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No turning back?

These widespread changes unfold at different rates in different regions. By the year 2032, some shifts are already well on the way to a new, more stable level of functional completion, while others are only beginning to take off. Although there have been setbacks, these have not been major or widespread. The reason for this smooth passage lies in the nature of the process which, while somewhat chaotic and unplanned at times has been driven from the grass roots up with strong support at higher levels. The degree of participation between governments and society, and the ongoing evolution of basic beliefs have been instrumental in allowing governments to pursue policies that would not otherwise have been possible. Examples are the establishment of land and marine sanctuaries and major shifts in the constructive use of tax breaks and penalties.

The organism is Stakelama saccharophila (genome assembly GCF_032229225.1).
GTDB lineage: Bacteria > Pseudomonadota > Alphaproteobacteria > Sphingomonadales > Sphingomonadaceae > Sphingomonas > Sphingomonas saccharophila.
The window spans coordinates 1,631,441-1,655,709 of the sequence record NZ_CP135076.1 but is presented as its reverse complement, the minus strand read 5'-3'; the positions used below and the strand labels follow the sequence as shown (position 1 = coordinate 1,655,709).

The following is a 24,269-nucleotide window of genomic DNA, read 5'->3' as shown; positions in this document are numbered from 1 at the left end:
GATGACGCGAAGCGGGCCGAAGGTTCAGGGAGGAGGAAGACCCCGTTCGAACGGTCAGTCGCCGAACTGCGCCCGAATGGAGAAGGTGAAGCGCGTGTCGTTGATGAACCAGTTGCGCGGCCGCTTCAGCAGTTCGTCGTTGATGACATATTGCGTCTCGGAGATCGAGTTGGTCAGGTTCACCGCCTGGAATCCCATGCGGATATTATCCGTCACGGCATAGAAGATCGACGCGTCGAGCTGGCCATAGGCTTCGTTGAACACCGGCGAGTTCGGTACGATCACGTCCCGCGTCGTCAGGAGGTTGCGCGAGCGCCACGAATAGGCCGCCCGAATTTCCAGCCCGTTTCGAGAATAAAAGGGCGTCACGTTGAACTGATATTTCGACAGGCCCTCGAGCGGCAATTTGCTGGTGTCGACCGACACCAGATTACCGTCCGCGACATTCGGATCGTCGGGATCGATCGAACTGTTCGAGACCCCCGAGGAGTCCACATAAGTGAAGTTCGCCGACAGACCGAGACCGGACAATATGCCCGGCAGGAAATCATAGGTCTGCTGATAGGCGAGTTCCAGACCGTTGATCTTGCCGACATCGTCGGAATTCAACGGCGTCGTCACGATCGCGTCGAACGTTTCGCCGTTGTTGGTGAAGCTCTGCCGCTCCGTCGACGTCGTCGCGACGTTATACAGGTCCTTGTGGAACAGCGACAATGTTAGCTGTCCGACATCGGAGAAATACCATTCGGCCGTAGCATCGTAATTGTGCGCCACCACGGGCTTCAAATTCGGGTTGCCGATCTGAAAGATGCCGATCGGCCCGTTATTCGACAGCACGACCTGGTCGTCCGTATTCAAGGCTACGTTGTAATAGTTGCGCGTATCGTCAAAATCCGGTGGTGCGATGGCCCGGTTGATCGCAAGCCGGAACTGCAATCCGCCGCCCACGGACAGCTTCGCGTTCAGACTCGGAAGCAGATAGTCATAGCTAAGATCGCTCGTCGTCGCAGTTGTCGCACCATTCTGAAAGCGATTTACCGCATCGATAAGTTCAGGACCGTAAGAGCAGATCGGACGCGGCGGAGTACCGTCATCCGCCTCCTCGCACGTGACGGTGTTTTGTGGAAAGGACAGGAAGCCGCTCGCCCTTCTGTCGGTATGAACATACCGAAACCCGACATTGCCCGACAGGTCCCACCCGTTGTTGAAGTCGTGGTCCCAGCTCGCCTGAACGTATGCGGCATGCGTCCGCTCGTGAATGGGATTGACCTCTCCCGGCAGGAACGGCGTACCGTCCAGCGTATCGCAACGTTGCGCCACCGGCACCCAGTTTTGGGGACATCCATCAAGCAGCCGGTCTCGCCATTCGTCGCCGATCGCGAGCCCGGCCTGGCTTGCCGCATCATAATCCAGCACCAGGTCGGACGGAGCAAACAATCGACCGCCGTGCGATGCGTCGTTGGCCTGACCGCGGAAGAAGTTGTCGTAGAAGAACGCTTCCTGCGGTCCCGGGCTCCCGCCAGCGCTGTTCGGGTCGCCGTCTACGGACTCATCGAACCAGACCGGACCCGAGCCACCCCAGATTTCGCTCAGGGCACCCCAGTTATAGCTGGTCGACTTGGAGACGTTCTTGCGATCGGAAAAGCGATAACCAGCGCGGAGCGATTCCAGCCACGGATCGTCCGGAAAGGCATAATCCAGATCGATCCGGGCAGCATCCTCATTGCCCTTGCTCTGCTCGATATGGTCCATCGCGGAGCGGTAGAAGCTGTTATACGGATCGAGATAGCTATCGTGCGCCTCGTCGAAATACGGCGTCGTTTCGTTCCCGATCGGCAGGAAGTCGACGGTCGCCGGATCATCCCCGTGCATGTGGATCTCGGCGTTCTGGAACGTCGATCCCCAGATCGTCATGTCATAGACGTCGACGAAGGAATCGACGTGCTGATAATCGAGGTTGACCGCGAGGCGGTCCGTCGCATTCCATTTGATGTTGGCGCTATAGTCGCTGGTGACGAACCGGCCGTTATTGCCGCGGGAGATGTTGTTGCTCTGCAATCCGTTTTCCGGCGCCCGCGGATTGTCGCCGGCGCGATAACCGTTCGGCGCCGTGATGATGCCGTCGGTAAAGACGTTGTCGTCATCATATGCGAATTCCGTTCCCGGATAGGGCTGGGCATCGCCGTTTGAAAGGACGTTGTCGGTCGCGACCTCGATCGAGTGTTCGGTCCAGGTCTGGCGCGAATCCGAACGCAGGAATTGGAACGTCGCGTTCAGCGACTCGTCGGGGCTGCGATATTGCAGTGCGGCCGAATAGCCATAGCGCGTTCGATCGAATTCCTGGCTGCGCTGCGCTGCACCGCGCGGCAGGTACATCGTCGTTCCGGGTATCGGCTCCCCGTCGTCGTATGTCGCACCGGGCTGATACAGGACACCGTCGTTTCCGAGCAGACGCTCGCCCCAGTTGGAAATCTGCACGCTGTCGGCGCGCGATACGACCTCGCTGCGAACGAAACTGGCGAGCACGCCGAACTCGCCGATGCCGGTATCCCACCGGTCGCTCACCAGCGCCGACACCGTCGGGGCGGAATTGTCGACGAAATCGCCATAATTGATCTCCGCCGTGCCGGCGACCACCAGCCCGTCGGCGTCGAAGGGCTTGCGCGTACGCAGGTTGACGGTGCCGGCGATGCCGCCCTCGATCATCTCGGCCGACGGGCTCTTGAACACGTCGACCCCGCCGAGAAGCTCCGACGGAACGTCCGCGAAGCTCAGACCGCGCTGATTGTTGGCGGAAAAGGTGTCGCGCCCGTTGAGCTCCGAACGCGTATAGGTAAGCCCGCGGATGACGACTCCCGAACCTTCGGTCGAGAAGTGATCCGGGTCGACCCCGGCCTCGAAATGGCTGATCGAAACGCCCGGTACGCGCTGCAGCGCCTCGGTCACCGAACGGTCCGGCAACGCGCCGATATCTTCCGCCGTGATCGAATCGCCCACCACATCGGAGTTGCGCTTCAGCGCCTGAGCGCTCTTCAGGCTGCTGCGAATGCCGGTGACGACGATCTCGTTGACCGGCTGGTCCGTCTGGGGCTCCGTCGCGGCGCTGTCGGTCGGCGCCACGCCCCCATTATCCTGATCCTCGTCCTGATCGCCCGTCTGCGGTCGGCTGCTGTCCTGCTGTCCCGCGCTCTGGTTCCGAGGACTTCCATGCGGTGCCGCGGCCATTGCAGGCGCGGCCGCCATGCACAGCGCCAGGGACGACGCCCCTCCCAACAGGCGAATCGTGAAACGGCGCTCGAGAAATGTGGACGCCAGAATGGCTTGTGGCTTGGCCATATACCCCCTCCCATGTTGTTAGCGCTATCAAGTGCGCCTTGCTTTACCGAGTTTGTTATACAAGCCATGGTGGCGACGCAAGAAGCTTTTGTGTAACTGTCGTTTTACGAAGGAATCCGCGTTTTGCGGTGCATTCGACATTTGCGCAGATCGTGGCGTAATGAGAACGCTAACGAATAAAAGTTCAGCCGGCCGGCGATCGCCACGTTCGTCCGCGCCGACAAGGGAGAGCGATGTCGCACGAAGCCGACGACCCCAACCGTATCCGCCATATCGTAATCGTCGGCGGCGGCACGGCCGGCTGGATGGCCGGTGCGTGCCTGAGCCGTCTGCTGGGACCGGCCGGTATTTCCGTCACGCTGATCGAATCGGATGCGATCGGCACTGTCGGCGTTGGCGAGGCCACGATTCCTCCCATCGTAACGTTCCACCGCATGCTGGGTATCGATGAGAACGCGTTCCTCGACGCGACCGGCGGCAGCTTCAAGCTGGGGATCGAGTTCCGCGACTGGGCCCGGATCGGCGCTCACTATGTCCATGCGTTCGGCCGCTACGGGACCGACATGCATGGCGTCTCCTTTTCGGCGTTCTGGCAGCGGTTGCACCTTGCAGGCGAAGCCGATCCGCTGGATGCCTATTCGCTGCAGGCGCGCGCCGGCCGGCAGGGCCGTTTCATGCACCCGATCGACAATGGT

'New technologies play a big role, both as catalysts for, and in response to, many of these changes.'

Furthermore, as businesses, NGOs and governments, working together or apart, achieve notable success, they push for action to encourage others to follow. The evidence of these accrued benefits helps governments in taking action, as they make it very difficult for those who are opposed to them to argue against the feasibility of meeting new targets. And as formal actions are taken, they act as a ratchet, keeping the advances from slipping back.

The interlinked sets of changes that have occurred during the first three decades of the new millennium are clearly part of a broad societal transformation. Although no one would argue that sustainability has been achieved, there is a clear sense that the world is moving in the right direction and there is no turning back.